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Recurrence Relation - limit of a sequence

  1. Sep 7, 2012 #1
    Hello,

    It is my understanding that if we have a sequence defined as follows:


    an+1=(ψ)an + (λ)


    Then if ψ≥1 or ψ≤-1, the sequence diverges. If -1<ψ<1, the sequence converges to:

    λ/(1-ψ)


    I was working problems in a book and one of the problems said that the following sequence converges:

    xn=√(5xn-1+6), where x1=2


    Can somebody explain to me why this converges? I mean, I guess it grows at such a slow rate that eventually it converges to a set limit. But what are some ways I can determine that limit? I mean are there any tools to evaluate the convergence of recurrance relations, like basic tools we have when dealing with regular sequences? The only "tool" I know is the one I listed above and my calculus book doesn't really look at these. Or when it comes to these, do I just have to plug in the first few numbers and look for a general trend? Thanks for the advice!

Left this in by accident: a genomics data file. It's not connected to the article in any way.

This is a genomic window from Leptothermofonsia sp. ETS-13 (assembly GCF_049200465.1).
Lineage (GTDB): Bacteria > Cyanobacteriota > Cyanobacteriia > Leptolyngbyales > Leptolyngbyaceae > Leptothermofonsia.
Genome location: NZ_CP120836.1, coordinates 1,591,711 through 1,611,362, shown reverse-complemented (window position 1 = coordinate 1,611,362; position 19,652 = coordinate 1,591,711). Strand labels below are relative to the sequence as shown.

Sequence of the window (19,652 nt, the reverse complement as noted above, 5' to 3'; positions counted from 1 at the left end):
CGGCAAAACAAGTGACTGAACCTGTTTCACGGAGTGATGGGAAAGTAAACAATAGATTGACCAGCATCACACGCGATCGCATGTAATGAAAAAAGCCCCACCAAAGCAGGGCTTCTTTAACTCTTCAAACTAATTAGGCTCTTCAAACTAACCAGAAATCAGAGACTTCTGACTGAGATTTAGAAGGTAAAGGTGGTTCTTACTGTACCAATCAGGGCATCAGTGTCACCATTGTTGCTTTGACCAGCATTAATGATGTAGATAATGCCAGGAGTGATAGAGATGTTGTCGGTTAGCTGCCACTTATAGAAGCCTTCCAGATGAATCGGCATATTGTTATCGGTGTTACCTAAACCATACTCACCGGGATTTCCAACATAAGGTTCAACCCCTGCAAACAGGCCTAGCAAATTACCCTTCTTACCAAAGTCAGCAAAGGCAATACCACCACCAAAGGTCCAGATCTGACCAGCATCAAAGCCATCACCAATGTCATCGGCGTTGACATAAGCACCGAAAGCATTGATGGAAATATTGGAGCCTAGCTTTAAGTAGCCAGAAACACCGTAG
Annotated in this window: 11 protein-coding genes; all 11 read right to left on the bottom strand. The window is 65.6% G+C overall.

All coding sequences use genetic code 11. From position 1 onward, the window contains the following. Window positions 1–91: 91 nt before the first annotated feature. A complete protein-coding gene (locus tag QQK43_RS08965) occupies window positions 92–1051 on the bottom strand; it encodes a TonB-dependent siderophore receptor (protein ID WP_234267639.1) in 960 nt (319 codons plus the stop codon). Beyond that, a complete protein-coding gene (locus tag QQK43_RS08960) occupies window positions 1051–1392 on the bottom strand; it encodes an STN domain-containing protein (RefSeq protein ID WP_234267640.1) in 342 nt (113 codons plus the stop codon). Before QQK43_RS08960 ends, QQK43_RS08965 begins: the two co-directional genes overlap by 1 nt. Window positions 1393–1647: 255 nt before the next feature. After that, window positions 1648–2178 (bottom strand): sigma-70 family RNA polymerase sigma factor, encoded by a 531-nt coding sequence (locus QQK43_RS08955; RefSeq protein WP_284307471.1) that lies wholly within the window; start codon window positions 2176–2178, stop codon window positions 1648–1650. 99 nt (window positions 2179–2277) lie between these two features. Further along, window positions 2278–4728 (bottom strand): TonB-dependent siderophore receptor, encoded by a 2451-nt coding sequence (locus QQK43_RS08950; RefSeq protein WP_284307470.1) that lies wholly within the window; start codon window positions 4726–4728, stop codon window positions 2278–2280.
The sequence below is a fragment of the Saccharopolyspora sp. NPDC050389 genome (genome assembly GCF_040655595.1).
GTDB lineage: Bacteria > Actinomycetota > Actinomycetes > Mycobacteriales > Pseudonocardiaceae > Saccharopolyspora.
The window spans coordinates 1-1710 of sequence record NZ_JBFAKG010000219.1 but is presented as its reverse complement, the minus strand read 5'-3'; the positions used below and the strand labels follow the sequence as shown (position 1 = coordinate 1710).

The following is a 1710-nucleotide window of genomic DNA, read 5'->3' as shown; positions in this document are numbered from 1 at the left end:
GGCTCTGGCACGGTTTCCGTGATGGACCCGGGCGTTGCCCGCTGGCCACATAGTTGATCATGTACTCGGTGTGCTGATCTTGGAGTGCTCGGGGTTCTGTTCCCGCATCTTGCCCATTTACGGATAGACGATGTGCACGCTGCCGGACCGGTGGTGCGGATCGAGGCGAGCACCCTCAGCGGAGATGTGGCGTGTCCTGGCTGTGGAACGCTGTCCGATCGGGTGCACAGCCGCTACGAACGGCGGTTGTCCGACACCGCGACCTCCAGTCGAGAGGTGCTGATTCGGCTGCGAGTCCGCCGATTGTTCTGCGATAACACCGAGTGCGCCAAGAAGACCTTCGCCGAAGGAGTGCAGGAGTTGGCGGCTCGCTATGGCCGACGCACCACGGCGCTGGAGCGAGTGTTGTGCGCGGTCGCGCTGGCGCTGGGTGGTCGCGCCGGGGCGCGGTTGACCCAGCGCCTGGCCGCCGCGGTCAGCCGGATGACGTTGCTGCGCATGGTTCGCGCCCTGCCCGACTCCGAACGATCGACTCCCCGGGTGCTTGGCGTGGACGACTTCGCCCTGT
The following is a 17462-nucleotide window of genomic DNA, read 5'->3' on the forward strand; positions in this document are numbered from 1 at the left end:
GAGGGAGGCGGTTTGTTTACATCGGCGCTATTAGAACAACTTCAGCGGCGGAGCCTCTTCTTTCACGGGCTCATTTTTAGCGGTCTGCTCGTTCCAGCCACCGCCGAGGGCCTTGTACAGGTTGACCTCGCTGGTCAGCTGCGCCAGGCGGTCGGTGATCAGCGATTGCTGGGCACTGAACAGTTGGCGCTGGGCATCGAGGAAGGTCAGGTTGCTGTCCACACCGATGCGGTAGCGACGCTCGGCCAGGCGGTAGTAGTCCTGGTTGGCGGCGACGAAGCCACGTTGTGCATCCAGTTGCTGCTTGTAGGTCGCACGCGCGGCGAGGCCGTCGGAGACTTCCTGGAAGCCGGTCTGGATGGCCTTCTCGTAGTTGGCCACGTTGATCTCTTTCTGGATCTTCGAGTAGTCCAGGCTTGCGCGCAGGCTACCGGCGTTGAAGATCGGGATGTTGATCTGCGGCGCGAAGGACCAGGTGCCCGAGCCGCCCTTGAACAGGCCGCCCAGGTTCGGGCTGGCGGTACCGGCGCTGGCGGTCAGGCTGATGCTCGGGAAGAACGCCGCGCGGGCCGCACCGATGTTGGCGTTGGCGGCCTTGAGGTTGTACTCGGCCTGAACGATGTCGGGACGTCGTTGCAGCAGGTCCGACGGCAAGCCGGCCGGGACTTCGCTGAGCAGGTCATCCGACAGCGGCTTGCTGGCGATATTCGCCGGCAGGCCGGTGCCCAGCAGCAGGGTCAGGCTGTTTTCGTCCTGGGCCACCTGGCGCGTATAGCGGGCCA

2. jcsd
  3. Sep 7, 2012 #2

    haruspex

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    A useful trick is to suppose first of all that it does converge, to x say, then think what that would mean if you put xn-1 = x. You should then be able to calculate x (may be more than one solution). Some solutions may be attractors, i.e. if you start within a certain range - the basin of attraction - you will converge to that limit; others may not be, i.e. no matter how close you start to that solution you won't converge there. Knowing a potential limit allows you to study how the difference between a current value and the proposed limit changes with each step - does it shrink to zero?
     
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